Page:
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15 of 18 people found the following review helpful By A Customer on July 20, 1999
Format: Audio CD
Rarely does one come across a recording as good as the performance, and vice versa. Boulez has done a remarkabke job, and Deutsche Grammophon's 4D audio recording is a landmark in audio recording technology. The thunderous 4th movement of the 'Titan' will knock your socks off !
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7 of 8 people found the following review helpful By VonStupp on January 22, 2006
Format: Audio CD
Gustav Mahler is well known for his symphonies. Most know that they are usually lengthy, but there is more to it; each of his symphonies are an experience, rather than enjoying a simple artistic musical work. Mahler's sense of dramatic timing is evident in his liberal use of tempo, dynamic, and articulation directions. His music also contains inventive and memorable melodies, along with colorful and imaginative orchestrations. His first symphony, subtitled Titan, is a youthful and energetic first foray into the symphony genre, a work that easily stands shoulder to shoulder with his mature symphonies.

The first movement (of four) is marked: like a sound of Nature, and the movement is very pictorial in that regard. Chirpings and warblings can be heard on the clarinet and flute, while distant trumpet and horn calls give a forest-like locale. The searing high strings hovering over the various mutterings, evoke a calm morning. Nature, however, gives way to a rustic dance, one which is quaint and happy. All of the elements come together at the end for a brilliant close. The rustic dances with drones and horn calls are carried over into the second movement, but in a waltz time. The opening basses, unrelentless in their highly repeated rhythms, underplay the woodwinds charming and tuneful motif. The trio section, in opposition, is rather stately, but is taken over by a dashing restatement of the opening; another brash ending. The famous third movement is well-known for its use of "Frere Jacques" in a minor mode, set as a funeral march. In addition, there is a frightful, mocking clarinet counter-melody which squawks at the procession.
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12 of 16 people found the following review helpful By The Man in the Hathaway Shirt on August 29, 2005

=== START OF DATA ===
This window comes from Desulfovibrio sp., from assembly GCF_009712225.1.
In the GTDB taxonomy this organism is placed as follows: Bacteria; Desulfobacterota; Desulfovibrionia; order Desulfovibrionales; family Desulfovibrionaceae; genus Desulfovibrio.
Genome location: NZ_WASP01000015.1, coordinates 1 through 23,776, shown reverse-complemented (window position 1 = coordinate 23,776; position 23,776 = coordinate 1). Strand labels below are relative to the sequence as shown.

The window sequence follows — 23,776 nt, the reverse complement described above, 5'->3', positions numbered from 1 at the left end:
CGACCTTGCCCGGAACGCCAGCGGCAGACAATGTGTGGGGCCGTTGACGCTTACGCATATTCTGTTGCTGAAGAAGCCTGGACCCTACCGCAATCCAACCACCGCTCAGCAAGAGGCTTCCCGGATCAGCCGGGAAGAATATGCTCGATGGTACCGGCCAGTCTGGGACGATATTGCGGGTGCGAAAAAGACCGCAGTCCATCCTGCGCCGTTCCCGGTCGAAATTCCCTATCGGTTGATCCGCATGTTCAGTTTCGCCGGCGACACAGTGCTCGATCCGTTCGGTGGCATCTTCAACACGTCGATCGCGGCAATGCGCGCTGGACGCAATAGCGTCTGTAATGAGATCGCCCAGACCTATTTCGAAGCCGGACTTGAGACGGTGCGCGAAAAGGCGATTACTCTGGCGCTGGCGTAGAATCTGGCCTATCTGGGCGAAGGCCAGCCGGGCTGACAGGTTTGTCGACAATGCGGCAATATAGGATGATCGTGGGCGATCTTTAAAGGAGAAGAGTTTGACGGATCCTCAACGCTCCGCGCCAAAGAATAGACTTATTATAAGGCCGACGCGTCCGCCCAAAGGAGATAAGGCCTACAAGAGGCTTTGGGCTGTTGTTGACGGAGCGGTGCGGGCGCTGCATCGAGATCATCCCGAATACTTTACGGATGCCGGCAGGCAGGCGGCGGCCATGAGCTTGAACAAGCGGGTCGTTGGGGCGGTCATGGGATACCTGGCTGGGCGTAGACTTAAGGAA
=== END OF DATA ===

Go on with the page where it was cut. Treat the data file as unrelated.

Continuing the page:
Format: Audio CD Verified Purchase
Pierre Boulez's Mahler cycle is both frustrating and puzzling. Some of the performances are intense and some are underpowered and uninvolved. This is the most passionate so far, with the mighty Chicagoans blazing away, especially in the brass, which hold back nothing for their conductor. (Just listen to this recording and you'll hear why Bud Herseth is considered one of the greatest trumpet players ever.) The first movement opens suitably mysterious, though I would have preferred a bit slower. (I think Giulini's OOP recording, also with the CSO, is terrific here.) The off-stage brass sounds terrific. In fact, the sound throughout this recording is concert-quality, with a strong you-are-there aspect. This first movement comes off wonderfully, though I must revisit Bernstein's DG recording with the Concertgebow again, which impressed me tremendously when I last listened to it ten years ago. The second movement is a letdown--too smooth and "waltzlike" and not rustic enough. These are country peasants after all. Glib I guess would be a good word for this movement, and compared to some other greats (Kubelik, Horenstein, even Bernstein) this is lightweight. The third movement has the appropriate Yiddish quality, though maybe not enough; it's not as good as Kubelik's incomparable interpretation. Again, there's something glib about Boulez here. He always seems to be above the music he conducts rather than down with it. Because of that, movements that require a certain "humanity" or "spiritual" quality always come up short. But also because of that, movements like the finale of this symphony are right up his alley.Read more ›